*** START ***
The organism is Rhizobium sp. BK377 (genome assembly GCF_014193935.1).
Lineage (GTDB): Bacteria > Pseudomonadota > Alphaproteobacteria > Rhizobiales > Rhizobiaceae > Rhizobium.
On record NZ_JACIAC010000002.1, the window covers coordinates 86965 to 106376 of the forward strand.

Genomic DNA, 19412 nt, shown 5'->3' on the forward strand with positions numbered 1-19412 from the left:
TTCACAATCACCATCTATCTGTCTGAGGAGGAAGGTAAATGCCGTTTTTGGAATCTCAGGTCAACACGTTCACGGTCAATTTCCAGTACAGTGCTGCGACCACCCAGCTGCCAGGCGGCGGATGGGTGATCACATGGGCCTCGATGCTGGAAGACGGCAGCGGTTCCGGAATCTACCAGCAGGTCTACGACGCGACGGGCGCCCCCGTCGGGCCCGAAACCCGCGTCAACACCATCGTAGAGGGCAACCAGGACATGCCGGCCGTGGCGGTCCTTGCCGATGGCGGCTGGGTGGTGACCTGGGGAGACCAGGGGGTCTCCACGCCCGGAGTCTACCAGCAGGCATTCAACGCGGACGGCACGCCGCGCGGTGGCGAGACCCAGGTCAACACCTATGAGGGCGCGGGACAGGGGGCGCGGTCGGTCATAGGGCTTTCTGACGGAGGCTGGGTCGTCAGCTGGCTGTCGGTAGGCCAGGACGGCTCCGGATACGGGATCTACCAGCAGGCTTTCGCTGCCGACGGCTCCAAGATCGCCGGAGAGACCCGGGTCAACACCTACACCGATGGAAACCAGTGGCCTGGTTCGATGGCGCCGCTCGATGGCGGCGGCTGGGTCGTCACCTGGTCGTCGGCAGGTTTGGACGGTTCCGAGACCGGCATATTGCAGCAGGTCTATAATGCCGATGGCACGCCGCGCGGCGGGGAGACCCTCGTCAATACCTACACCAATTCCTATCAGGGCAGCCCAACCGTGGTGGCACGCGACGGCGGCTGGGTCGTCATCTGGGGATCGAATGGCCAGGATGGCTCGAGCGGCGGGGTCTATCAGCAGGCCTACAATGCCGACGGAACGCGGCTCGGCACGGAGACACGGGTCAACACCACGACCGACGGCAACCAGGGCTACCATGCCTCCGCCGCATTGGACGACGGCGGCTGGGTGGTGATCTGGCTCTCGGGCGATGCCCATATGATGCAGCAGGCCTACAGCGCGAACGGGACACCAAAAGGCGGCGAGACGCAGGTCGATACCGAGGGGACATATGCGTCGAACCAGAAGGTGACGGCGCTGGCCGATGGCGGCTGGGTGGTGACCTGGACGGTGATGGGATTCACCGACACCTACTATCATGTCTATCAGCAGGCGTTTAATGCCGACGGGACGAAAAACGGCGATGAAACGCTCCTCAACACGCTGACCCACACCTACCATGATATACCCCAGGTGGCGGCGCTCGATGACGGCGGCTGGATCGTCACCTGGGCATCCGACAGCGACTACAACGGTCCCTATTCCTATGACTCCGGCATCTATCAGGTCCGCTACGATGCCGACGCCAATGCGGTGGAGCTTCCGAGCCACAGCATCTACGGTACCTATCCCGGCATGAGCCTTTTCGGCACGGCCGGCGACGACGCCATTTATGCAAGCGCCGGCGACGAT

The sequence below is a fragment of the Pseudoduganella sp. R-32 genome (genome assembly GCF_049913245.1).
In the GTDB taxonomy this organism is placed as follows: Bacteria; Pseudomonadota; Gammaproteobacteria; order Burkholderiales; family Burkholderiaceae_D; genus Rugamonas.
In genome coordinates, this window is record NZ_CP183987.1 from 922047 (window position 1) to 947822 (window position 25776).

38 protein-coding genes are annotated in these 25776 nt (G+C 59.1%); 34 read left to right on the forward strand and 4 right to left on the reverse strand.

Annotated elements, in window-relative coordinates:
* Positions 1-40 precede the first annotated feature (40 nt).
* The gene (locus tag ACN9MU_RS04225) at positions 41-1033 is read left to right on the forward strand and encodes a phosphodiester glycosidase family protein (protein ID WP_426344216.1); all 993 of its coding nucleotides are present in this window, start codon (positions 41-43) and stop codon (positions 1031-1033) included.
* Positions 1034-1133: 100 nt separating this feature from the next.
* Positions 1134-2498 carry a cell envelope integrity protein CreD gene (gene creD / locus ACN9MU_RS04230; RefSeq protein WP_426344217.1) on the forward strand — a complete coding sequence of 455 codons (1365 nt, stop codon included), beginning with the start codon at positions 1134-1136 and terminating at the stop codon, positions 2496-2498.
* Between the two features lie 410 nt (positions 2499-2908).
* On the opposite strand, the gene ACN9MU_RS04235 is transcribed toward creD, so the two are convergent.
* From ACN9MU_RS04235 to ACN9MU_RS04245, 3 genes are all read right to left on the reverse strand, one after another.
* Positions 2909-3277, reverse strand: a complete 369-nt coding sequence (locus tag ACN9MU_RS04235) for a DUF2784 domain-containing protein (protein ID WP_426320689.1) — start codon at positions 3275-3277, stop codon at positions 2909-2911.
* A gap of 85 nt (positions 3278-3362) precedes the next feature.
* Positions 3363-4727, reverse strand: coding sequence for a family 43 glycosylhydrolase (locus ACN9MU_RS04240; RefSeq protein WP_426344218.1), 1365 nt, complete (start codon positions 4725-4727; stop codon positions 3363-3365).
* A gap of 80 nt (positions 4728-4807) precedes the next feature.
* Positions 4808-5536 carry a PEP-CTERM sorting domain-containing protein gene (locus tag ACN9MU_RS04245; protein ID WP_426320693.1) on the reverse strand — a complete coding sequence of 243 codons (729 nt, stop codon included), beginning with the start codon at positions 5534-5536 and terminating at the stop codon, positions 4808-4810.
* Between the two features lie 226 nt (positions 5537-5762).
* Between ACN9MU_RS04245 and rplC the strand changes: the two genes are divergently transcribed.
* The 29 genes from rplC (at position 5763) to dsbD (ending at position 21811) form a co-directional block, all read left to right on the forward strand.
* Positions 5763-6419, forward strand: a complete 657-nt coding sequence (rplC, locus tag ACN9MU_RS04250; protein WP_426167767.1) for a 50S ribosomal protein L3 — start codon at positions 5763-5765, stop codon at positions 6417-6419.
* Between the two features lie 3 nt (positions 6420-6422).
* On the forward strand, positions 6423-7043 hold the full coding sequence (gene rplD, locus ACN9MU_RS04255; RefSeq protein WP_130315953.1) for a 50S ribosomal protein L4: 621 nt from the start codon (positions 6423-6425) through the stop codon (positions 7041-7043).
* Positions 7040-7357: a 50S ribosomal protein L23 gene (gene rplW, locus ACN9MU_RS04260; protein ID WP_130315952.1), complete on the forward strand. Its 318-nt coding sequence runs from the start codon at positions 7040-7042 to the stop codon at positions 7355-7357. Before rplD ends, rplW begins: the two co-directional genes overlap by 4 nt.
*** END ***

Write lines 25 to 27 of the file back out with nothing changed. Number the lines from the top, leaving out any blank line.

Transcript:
* The 29 genes from rplC (at position 5763) to dsbD (ending at position 21811) form a co-directional block, all read left to right on the forward strand.
* Positions 5763-6419, forward strand: a complete 657-nt coding sequence (rplC, locus tag ACN9MU_RS04250; protein WP_426167767.1) for a 50S ribosomal protein L3 — start codon at positions 5763-5765, stop codon at positions 6417-6419.
* Between the two features lie 3 nt (positions 6420-6422).